• Prescribe diuretic to relieve congestive symptoms and fluid retention; titrate up or down following the addition of further medication
  • Commence ACEi/ARB and up-titrate
  • Commence ß-blocker licensed for heart failure – bisoprolol, carvedilol or (in people aged 70 and over) nebivolol – and up-titrate 

Further treatment options under specialist direction

  • Consider adding spironolactone/eplenerone if HFrEF patients remain symptomatic
  • Switch from ACEi/ARB to angiotensin-receptor-neprilysin inhibitor (Entresto) in HFrEF (EF <35%) patients who remain symptomatic 
  • Consider addition of dapagliflozin 
  • Consider adding ivabradine in patients in sinus rhythm with heart rate above 70bpm
  • Refer for consideration of automated implantable cardioverter defibrillator if severe HFrEF (EF <30% on echocardiogram)
  • Consider referral for cardiac resynchronisation if sinus rhythm with QRS duration >130ms

Source: NICE guidance NG106

Syncope and pre-syncope
Patients typically present with isolated or recurrent episodes of syncope, or dizziness/pre-syncopal symptoms. The main types of syncope and their characteristics are outlined in Box 3. Possible diagnoses include atrial and ventricular ectopy; in most cases GPs can offer reassurance and follow up if symptoms worsen. Working out whether the symptoms are of cardiac or neurological nature is key to diagnosis and management.

GPs should carry out an initial telephone consultation to help establish a possible underlying cause and guide further investigation. The work-up will then usually require a period of rhythm monitoring and an echocardiogram to assess cardiac structure and function. 

Key pointers in the history
Feature suggestive of a cardiac cause:

  • Syncope develops when supine. 
  • Develops during exertion. 
  • Onset preceded by palpitations.Presence of severe heart disease. 
  • ECG abnormalities such as wide QRS (>0.12 sec), AV conduction abnormalities, sinus bradycardia (<50bpm), pauses, long QT.

Features suggestive of a neurally mediated cause:

  • Syncope occurs after sudden unexpected unpleasant sight, sound or smell. 
  • Develops after prolonged standing at attention or crowded warm place. 
  • Nausea, vomiting associated with syncope. 
  • Onset within one hour of a meal. 
  • Develops after exertion. 
  • Temporal relationship with start of medication or changes of dosage.

Drugs predisposing to syncope 

  • Vasodilators: nitrates, calcium channel blockers, ACE inhibitors. 
  • Antihypertensives: alpha blockers, ß-blockers.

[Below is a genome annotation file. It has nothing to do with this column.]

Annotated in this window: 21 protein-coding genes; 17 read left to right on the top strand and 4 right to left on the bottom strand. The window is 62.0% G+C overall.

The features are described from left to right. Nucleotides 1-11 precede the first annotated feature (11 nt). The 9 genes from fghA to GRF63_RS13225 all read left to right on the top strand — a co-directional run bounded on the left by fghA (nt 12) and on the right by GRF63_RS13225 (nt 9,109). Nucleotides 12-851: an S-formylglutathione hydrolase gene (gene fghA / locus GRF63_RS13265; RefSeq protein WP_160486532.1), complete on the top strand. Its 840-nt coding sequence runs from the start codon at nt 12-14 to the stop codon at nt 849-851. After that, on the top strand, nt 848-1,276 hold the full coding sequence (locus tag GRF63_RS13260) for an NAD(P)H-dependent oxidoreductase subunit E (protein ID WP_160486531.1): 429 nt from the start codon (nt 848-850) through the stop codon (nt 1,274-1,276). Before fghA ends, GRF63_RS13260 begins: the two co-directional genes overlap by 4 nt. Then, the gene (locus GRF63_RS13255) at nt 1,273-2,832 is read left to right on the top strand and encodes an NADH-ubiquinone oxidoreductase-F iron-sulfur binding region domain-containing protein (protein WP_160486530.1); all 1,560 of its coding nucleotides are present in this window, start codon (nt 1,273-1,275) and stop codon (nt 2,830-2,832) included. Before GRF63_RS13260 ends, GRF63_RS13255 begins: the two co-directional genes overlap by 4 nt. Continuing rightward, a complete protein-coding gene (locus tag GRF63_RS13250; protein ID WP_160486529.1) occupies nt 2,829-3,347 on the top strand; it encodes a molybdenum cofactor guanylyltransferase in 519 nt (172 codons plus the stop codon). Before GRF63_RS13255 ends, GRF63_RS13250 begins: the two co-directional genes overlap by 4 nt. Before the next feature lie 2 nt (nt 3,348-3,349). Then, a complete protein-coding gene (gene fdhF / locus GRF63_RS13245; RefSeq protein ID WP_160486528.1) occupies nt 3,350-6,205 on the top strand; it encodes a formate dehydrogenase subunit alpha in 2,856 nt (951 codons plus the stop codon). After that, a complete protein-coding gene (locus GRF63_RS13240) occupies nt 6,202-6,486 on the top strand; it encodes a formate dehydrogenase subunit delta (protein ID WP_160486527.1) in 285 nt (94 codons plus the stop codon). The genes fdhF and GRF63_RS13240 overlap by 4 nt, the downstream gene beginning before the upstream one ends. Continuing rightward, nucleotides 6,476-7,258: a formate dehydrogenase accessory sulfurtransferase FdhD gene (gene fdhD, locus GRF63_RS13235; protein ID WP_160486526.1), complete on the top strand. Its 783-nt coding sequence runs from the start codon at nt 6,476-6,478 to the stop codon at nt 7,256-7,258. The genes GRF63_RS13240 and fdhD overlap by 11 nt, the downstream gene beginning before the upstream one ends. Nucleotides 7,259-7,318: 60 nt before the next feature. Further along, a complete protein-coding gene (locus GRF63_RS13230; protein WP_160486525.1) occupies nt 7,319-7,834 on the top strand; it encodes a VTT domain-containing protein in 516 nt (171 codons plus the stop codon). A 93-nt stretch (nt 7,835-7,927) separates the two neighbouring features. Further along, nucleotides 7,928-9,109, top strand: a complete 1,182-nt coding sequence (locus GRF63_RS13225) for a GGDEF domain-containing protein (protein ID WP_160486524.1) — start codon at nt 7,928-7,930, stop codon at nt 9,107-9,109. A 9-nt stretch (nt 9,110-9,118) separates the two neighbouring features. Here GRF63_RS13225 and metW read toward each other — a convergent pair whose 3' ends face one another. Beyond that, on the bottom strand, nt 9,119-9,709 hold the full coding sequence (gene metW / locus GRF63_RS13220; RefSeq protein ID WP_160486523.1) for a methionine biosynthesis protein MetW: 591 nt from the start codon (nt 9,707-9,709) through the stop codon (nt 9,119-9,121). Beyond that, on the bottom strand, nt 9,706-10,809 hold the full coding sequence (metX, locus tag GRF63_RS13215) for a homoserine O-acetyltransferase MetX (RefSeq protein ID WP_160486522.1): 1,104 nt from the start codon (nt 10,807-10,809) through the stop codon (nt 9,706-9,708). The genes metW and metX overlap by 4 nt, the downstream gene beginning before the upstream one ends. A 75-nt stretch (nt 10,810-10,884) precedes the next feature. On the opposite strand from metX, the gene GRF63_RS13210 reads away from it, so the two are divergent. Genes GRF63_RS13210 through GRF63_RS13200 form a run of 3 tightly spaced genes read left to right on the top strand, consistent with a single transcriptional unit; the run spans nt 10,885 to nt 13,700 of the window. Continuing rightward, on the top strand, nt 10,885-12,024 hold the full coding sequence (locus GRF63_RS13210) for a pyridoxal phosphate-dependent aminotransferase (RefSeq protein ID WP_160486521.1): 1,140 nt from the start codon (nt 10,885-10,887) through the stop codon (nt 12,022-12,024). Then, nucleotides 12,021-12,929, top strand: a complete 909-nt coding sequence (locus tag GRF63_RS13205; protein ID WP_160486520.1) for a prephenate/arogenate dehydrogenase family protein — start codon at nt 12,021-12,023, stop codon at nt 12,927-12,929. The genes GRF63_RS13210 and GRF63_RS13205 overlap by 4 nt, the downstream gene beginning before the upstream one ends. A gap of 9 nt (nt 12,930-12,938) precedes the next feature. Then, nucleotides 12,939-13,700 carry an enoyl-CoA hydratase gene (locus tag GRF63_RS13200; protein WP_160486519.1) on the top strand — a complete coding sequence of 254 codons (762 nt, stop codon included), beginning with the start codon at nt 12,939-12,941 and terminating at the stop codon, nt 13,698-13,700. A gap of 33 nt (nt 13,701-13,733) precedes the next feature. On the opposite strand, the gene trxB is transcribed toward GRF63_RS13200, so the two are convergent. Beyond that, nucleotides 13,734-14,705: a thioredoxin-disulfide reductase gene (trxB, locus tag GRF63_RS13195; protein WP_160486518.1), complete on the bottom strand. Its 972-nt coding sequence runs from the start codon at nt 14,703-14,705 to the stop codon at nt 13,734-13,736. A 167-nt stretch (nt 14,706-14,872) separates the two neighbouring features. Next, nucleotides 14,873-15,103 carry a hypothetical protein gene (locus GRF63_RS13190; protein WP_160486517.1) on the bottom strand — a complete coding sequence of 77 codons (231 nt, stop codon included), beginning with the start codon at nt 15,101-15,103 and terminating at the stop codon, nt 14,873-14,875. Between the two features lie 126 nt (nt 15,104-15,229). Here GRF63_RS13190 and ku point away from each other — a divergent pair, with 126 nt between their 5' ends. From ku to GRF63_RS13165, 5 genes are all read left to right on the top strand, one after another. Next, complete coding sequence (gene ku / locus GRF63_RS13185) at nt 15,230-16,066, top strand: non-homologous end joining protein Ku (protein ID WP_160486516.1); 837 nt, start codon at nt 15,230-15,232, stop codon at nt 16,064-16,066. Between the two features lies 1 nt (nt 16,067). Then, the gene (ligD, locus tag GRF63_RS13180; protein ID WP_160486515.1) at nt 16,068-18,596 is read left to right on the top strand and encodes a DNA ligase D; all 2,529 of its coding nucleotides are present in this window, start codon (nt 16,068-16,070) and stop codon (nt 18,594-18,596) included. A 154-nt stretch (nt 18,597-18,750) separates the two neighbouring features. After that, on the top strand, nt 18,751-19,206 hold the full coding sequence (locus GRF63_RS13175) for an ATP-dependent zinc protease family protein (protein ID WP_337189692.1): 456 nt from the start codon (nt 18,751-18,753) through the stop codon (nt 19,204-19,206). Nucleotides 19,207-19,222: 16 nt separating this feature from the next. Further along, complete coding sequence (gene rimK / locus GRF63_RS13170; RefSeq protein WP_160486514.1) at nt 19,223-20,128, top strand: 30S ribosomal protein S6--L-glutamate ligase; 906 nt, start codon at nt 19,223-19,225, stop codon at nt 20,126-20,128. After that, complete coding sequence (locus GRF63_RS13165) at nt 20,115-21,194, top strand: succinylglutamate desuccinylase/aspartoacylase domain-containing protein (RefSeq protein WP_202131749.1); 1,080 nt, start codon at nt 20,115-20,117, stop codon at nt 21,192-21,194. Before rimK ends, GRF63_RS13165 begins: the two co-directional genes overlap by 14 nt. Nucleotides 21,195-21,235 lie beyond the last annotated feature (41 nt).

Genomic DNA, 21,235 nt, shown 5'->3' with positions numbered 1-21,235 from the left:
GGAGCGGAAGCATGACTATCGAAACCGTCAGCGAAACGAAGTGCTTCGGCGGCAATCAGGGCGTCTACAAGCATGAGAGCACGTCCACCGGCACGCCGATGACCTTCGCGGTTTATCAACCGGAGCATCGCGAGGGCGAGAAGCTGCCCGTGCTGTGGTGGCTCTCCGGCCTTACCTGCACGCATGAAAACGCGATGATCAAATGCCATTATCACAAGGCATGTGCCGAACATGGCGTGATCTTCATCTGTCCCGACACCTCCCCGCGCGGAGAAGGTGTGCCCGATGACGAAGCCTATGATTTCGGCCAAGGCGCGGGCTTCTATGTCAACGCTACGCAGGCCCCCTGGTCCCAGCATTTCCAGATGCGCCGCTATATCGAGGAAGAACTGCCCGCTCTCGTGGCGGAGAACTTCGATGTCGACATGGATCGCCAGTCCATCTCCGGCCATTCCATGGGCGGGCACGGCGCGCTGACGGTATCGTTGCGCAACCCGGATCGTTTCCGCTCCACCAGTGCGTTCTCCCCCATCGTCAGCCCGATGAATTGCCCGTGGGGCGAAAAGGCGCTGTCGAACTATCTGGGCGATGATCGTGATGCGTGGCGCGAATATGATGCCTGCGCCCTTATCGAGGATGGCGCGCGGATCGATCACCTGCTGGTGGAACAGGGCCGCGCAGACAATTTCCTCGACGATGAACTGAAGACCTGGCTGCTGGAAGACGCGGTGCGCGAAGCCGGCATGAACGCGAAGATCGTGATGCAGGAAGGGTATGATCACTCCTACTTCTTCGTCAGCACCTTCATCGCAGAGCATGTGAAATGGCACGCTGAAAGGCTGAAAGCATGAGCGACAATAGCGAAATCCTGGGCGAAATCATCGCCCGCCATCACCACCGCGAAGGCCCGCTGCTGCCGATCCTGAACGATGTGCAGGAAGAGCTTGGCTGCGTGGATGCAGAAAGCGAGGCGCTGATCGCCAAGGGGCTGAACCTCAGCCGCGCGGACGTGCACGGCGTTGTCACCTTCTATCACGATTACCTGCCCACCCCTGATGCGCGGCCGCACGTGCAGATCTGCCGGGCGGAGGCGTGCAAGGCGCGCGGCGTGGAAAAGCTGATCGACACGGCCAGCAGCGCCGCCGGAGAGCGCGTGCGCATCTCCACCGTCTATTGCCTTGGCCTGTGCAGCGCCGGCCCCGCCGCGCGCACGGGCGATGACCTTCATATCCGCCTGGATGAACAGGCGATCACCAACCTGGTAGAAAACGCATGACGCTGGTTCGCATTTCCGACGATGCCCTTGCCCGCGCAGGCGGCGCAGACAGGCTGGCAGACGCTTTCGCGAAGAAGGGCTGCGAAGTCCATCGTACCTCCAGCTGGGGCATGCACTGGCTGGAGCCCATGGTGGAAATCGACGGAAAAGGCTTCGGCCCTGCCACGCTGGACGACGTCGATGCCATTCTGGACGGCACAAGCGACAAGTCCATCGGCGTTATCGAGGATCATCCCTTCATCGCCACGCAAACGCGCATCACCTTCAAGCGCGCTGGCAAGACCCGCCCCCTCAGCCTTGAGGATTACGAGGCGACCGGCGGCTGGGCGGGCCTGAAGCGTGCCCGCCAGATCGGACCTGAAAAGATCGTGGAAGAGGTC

• Drugs that prolong QT: antiarrhythmic agents; antibiotics including macrolides such as erythromycin, Bactrim (sulfamethoxazole/trimethoprim); terfenadine; TCAs.

Red flags 
The following require urgent referral to specialist cardiology services:

  • Suspected or known significant cardiac disease. 
  • Chest pain. 
  • Cardiac murmur. 
  • ECG abnormalities suggesting arrhythmias, such as long QT.
  • Syncope during exercise. 
  • Syncope causing severe injury. 
  • Family history of sudden death. 
  • Sudden onset of palpitations in the absence of heart disease. 
  • Frequent recurrent episodes.

Box 3: Types of syncope and their characteristics

Vasovagal syncope
Precipitating events such as fear, severe pain, emotional stress, instrumentation or prolonged standing are associated with typical prodromal symptoms (although prodrome is not always present, the precipitating factors still have diagnostic significance) 

Situational syncope
Syncope occurs during or immediately after urination, defaecation, coughing or swallowing 

Orthostatic syncope
Documented orthostatic hypotension (decrease in SBP of 20mmHg to 90mmHg) associated with syncope or pre-syncope

Features strongly suggestive of vasovagal syncope
Occurs when standing, extreme pallor, random limb jerks, always collapse to floor, quick recovery 

Syncope due to cardiac ischaemia
Symptoms present with ECG evidence of acute ischaemia with or without myocardial infarction

Syncope due to cardiac arrhythmia
ECG changes showing sinus bradycardia, pauses of more than three seconds, AV block, alternating left and right bundle branch block, rapid paroxysmal supraventricular tachycardia or ventricular tachycardia, pacemaker malfunction with cardiac pauses

Dr Matthew Molloy is a GPSI in cardiology at the Westcliffe Health Innovations primary care cardiology service in Bradford, West Yorkshire

References

  1. Williams B et al. 2018 ESC/ESH Guidelines for the management of arterial hypertension. Eur Heart J 2018;39:3021-3104
  2. NICE guidance NG136. Hypertension in adults: diagnosis and management. 2019
  3. NICE guidance NG106. Chronic heart failure in adults: diagnosis and management. 2018